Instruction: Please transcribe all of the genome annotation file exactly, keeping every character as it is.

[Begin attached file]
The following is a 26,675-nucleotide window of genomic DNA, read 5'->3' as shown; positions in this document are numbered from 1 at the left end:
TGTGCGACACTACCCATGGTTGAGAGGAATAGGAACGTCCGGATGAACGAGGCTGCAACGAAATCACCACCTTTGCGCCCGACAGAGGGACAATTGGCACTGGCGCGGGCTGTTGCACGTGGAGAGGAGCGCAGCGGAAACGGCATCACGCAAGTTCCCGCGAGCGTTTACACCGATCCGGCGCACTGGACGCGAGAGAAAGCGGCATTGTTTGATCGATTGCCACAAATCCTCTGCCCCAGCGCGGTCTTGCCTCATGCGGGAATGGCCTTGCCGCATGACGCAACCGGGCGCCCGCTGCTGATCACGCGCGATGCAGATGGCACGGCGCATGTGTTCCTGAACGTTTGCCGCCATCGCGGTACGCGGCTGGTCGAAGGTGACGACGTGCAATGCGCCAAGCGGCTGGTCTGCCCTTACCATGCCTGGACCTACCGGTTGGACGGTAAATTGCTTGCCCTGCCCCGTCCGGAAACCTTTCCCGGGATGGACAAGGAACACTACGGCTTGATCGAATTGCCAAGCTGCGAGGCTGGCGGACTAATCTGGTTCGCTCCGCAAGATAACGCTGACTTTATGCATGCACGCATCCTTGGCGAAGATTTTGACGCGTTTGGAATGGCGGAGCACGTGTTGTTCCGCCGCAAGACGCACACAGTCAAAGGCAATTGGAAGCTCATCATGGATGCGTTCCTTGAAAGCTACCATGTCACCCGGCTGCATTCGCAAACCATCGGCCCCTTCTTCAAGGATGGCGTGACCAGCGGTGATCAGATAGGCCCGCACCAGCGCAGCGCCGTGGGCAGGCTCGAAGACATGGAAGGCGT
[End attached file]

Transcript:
The following is a 26,675-nucleotide window of genomic DNA, read 5'->3' as shown; positions in this document are numbered from 1 at the left end:
TGTGCGACACTACCCATGGTTGAGAGGAATAGGAACGTCCGGATGAACGAGGCTGCAACGAAATCACCACCTTTGCGCCCGACAGAGGGACAATTGGCACTGGCGCGGGCTGTTGCACGTGGAGAGGAGCGCAGCGGAAACGGCATCACGCAAGTTCCCGCGAGCGTTTACACCGATCCGGCGCACTGGACGCGAGAGAAAGCGGCATTGTTTGATCGATTGCCACAAATCCTCTGCCCCAGCGCGGTCTTGCCTCATGCGGGAATGGCCTTGCCGCATGACGCAACCGGGCGCCCGCTGCTGATCACGCGCGATGCAGATGGCACGGCGCATGTGTTCCTGAACGTTTGCCGCCATCGCGGTACGCGGCTGGTCGAAGGTGACGACGTGCAATGCGCCAAGCGGCTGGTCTGCCCTTACCATGCCTGGACCTACCGGTTGGACGGTAAATTGCTTGCCCTGCCCCGTCCGGAAACCTTTCCCGGGATGGACAAGGAACACTACGGCTTGATCGAATTGCCAAGCTGCGAGGCTGGCGGACTAATCTGGTTCGCTCCGCAAGATAACGCTGACTTTATGCATGCACGCATCCTTGGCGAAGATTTTGACGCGTTTGGAATGGCGGAGCACGTGTTGTTCCGCCGCAAGACGCACACAGTCAAAGGCAATTGGAAGCTCATCATGGATGCGTTCCTTGAAAGCTACCATGTCACCCGGCTGCATTCGCAAACCATCGGCCCCTTCTTCAAGGATGGCGTGACCAGCGGTGATCAGATAGGCCCGCACCAGCGCAGCGCCGTGGGCAGGCTCGAAGACATGGAAGGCGT